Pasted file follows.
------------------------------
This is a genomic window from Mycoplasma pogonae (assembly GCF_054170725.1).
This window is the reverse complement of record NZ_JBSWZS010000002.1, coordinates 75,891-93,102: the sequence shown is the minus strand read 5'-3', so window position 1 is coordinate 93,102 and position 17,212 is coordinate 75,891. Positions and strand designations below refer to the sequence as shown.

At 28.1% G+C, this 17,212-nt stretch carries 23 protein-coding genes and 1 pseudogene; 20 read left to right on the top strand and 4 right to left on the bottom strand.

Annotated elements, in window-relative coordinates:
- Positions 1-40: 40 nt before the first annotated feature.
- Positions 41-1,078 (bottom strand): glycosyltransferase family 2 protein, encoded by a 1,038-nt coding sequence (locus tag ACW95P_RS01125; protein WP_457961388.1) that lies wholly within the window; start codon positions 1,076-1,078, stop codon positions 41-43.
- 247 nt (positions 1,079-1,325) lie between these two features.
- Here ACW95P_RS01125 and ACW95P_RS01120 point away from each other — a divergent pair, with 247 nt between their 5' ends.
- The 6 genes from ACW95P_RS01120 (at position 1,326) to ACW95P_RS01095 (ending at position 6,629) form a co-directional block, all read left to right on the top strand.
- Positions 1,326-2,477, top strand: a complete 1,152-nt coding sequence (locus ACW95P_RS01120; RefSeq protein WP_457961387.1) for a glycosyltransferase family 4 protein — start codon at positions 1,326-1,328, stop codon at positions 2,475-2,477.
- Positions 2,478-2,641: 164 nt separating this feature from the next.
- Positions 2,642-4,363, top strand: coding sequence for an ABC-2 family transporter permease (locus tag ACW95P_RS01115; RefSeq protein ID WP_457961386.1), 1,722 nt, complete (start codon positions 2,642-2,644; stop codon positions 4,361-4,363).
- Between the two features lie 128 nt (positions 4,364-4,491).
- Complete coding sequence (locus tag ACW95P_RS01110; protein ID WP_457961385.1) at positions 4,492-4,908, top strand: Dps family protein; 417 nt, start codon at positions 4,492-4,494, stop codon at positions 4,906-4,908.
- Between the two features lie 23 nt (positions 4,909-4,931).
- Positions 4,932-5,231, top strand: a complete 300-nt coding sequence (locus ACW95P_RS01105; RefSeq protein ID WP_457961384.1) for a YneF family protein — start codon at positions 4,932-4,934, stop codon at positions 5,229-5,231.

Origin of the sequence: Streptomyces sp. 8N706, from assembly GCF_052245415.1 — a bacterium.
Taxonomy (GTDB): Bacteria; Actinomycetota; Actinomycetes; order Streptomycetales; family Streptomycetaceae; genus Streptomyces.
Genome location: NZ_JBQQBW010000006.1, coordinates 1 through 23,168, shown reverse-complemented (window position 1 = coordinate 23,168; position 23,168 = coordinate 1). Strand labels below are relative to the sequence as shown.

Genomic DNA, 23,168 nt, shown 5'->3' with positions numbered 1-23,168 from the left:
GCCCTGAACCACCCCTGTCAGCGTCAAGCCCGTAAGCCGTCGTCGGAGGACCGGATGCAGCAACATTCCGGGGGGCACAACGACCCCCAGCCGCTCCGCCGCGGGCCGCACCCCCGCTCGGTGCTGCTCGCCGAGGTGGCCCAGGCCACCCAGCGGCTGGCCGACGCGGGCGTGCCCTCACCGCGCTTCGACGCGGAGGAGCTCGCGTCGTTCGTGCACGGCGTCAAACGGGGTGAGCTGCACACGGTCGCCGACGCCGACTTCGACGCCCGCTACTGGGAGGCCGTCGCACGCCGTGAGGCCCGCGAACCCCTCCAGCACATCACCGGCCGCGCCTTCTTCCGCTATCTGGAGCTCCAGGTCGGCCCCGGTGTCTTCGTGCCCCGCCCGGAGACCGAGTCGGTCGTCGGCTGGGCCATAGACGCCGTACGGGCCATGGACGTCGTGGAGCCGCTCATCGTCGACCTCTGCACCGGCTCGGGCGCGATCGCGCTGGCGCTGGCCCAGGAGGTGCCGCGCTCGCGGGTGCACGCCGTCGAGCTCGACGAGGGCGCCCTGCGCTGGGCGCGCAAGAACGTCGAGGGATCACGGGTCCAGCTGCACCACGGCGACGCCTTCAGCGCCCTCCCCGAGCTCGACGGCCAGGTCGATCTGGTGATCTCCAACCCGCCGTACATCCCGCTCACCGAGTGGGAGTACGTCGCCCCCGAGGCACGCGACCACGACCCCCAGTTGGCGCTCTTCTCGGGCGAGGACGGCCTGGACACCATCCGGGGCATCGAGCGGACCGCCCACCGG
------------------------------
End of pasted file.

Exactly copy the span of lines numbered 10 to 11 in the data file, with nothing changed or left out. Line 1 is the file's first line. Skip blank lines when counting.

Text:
- Positions 1,326-2,477, top strand: a complete 1,152-nt coding sequence (locus ACW95P_RS01120; RefSeq protein WP_457961387.1) for a glycosyltransferase family 4 protein — start codon at positions 1,326-1,328, stop codon at positions 2,475-2,477.
- Positions 2,478-2,641: 164 nt separating this feature from the next.